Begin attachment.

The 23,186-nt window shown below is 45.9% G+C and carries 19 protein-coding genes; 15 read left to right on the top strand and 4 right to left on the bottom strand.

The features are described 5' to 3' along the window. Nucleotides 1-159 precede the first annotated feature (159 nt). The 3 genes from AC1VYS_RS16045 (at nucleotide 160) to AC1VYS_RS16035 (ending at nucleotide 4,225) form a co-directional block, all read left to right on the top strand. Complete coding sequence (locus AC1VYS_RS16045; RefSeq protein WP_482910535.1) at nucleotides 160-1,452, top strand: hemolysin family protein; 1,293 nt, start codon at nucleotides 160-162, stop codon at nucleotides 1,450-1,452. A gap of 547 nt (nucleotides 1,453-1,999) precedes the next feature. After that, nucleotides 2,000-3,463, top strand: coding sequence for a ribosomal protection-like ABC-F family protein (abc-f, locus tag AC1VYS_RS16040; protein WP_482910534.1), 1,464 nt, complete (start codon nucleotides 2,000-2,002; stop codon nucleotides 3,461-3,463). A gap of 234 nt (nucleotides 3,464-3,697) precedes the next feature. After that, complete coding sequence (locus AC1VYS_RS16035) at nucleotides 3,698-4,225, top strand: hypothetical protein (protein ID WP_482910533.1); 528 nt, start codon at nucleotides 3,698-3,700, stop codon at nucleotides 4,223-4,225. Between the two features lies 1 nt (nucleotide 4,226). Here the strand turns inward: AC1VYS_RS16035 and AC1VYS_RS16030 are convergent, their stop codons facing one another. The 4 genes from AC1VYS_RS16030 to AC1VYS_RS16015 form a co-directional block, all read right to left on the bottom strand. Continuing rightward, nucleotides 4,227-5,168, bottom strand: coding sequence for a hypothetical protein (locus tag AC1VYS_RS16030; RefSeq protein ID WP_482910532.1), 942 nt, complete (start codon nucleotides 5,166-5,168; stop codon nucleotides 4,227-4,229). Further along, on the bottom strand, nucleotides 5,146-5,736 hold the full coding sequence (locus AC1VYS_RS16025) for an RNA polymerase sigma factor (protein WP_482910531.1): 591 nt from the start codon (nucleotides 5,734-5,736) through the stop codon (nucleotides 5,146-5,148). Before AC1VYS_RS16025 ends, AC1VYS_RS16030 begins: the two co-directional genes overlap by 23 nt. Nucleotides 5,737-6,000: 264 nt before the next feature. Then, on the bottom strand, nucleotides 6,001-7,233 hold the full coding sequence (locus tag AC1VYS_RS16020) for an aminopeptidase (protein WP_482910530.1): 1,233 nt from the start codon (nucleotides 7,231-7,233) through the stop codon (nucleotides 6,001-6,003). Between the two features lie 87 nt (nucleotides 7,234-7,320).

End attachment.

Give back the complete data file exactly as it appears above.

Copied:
The 23,186-nt window shown below is 45.9% G+C and carries 19 protein-coding genes; 15 read left to right on the top strand and 4 right to left on the bottom strand.

The features are described 5' to 3' along the window. Nucleotides 1-159 precede the first annotated feature (159 nt). The 3 genes from AC1VYS_RS16045 (at nucleotide 160) to AC1VYS_RS16035 (ending at nucleotide 4,225) form a co-directional block, all read left to right on the top strand. Complete coding sequence (locus AC1VYS_RS16045; RefSeq protein WP_482910535.1) at nucleotides 160-1,452, top strand: hemolysin family protein; 1,293 nt, start codon at nucleotides 160-162, stop codon at nucleotides 1,450-1,452. A gap of 547 nt (nucleotides 1,453-1,999) precedes the next feature. After that, nucleotides 2,000-3,463, top strand: coding sequence for a ribosomal protection-like ABC-F family protein (abc-f, locus tag AC1VYS_RS16040; protein WP_482910534.1), 1,464 nt, complete (start codon nucleotides 2,000-2,002; stop codon nucleotides 3,461-3,463). A gap of 234 nt (nucleotides 3,464-3,697) precedes the next feature. After that, complete coding sequence (locus AC1VYS_RS16035) at nucleotides 3,698-4,225, top strand: hypothetical protein (protein ID WP_482910533.1); 528 nt, start codon at nucleotides 3,698-3,700, stop codon at nucleotides 4,223-4,225. Between the two features lies 1 nt (nucleotide 4,226). Here the strand turns inward: AC1VYS_RS16035 and AC1VYS_RS16030 are convergent, their stop codons facing one another. The 4 genes from AC1VYS_RS16030 to AC1VYS_RS16015 form a co-directional block, all read right to left on the bottom strand. Continuing rightward, nucleotides 4,227-5,168, bottom strand: coding sequence for a hypothetical protein (locus tag AC1VYS_RS16030; RefSeq protein ID WP_482910532.1), 942 nt, complete (start codon nucleotides 5,166-5,168; stop codon nucleotides 4,227-4,229). Further along, on the bottom strand, nucleotides 5,146-5,736 hold the full coding sequence (locus AC1VYS_RS16025) for an RNA polymerase sigma factor (protein WP_482910531.1): 591 nt from the start codon (nucleotides 5,734-5,736) through the stop codon (nucleotides 5,146-5,148). Before AC1VYS_RS16025 ends, AC1VYS_RS16030 begins: the two co-directional genes overlap by 23 nt. Nucleotides 5,737-6,000: 264 nt before the next feature. Then, on the bottom strand, nucleotides 6,001-7,233 hold the full coding sequence (locus tag AC1VYS_RS16020) for an aminopeptidase (protein WP_482910530.1): 1,233 nt from the start codon (nucleotides 7,231-7,233) through the stop codon (nucleotides 6,001-6,003). Between the two features lie 87 nt (nucleotides 7,234-7,320).